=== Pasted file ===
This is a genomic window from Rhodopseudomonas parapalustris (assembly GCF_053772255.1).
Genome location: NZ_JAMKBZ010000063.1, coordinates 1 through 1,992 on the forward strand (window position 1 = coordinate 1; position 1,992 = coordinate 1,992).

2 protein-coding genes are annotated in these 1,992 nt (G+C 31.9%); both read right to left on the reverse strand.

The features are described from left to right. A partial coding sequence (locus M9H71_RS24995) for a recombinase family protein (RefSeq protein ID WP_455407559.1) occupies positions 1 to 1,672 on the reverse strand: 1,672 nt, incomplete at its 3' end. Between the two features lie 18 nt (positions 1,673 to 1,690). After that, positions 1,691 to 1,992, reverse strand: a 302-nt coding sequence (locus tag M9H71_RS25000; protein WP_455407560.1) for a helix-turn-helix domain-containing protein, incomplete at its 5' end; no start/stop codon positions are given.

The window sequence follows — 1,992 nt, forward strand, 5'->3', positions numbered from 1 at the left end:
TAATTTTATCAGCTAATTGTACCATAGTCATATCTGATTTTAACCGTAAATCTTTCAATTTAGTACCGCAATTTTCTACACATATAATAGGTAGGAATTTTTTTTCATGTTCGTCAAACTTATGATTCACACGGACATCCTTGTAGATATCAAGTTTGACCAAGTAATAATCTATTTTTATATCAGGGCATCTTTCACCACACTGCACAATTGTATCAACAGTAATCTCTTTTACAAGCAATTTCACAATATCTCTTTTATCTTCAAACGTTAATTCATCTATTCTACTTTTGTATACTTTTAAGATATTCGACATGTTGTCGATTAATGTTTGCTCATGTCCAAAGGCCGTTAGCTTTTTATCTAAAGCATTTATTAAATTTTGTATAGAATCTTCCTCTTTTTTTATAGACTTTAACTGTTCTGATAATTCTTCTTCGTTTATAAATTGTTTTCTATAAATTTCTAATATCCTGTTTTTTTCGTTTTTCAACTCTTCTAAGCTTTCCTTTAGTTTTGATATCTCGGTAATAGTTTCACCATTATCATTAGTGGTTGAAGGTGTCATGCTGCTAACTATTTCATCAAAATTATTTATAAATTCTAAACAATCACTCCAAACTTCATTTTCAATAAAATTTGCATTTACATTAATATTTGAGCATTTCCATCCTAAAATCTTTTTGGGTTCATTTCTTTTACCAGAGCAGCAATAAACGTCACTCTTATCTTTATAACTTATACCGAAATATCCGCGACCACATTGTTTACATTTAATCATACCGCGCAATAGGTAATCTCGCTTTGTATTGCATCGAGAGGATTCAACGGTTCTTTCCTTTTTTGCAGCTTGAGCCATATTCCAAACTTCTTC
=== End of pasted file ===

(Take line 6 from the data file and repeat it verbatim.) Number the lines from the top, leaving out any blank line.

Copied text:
TAATTTTATCAGCTAATTGTACCATAGTCATATCTGATTTTAACCGTAAATCTTTCAATTTAGTACCGCAATTTTCTACACATATAATAGGTAGGAATTTTTTTTCATGTTCGTCAAACTTATGATTCACACGGACATCCTTGTAGATATCAAGTTTGACCAAGTAATAATCTATTTTTATATCAGGGCATCTTTCACCACACTGCACAATTGTATCAACAGTAATCTCTTTTACAAGCAATTTCACAATATCTCTTTTATCTTCAAACGTTAATTCATCTATTCTACTTTTGTATACTTTTAAGATATTCGACATGTTGTCGATTAATGTTTGCTCATGTCCAAAGGCCGTTAGCTTTTTATCTAAAGCATTTATTAAATTTTGTATAGAATCTTCCTCTTTTTTTATAGACTTTAACTGTTCTGATAATTCTTCTTCGTTTATAAATTGTTTTCTATAAATTTCTAATATCCTGTTTTTTTCGTTTTTCAACTCTTCTAAGCTTTCCTTTAGTTTTGATATCTCGGTAATAGTTTCACCATTATCATTAGTGGTTGAAGGTGTCATGCTGCTAACTATTTCATCAAAATTATTTATAAATTCTAAACAATCACTCCAAACTTCATTTTCAATAAAATTTGCATTTACATTAATATTTGAGCATTTCCATCCTAAAATCTTTTTGGGTTCATTTCTTTTACCAGAGCAGCAATAAACGTCACTCTTATCTTTATAACTTATACCGAAATATCCGCGACCACATTGTTTACATTTAATCATACCGCGCAATAGGTAATCTCGCTTTGTATTGCATCGAGAGGATTCAACGGTTCTTTCCTTTTTTGCAGCTTGAGCCATATTCCAAACTTCTTC